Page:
Stands for "Content Management System." A CMS is a software tool that allows you to create, edit, and publish content. While early CMS software was used to manage documents and local computer files, most CMS systems are now designed exclusively to manage content on the Web.
The goal of a CMS is to provide an intuitive user interface for building and modifying webpage content. Each CMS also provides a web publishing tool that allows one or more users to publish updates live on the Web. The editing component is called the content management application (CMA), while the publishing tool is called the content delivery application (CDA). These two components are integrated together in a CMS to streamline the web development process.
Content management systems are available as installable applications and web-based user interfaces. While CMS software programs, such as Adobe Contribute, were popular for a few years, they have largely been replaced by web-based CMSes. Most people prefer a web interface, since it simplifies the website updating process. Additionally, most web-based CMSes are updated automatically, ensuring all users have the latest tools to manage their content.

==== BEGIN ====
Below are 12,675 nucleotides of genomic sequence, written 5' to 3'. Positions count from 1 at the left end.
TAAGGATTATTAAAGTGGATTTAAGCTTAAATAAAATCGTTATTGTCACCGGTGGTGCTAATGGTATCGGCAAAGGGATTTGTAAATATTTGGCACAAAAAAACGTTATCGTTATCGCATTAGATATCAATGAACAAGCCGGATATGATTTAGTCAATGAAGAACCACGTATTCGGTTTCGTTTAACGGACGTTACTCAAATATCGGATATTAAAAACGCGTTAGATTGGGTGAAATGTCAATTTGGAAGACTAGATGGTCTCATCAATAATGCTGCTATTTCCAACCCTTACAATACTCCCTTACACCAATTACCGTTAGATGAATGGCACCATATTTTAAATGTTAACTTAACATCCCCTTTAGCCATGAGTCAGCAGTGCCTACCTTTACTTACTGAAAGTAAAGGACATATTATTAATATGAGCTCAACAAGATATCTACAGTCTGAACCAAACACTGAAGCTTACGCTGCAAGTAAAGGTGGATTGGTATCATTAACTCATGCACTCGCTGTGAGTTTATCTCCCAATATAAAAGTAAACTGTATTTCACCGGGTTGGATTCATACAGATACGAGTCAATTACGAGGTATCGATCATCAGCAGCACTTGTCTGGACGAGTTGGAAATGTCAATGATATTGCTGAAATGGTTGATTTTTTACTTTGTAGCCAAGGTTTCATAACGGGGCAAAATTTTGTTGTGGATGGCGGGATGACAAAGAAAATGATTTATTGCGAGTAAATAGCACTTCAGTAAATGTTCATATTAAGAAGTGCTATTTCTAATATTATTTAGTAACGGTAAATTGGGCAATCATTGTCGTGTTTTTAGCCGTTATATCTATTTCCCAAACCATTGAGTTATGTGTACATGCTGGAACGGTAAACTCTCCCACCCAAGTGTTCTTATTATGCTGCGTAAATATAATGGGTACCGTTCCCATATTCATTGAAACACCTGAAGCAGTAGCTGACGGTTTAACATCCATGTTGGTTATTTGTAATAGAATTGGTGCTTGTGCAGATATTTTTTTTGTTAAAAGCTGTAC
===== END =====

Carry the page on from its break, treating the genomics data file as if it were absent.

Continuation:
Several web-based CMS tools are available. The following are some of the most popular ones:
Some CMS tools are free to use, while others require a monthly fee. Many CMSes provide free basic components, but charge for high-quality templates, web hosting, custom domain names, or other features. Before deciding on a CMS, it is a good idea to review multiple options so you can choose the one that best fits your website goals.
source : techterms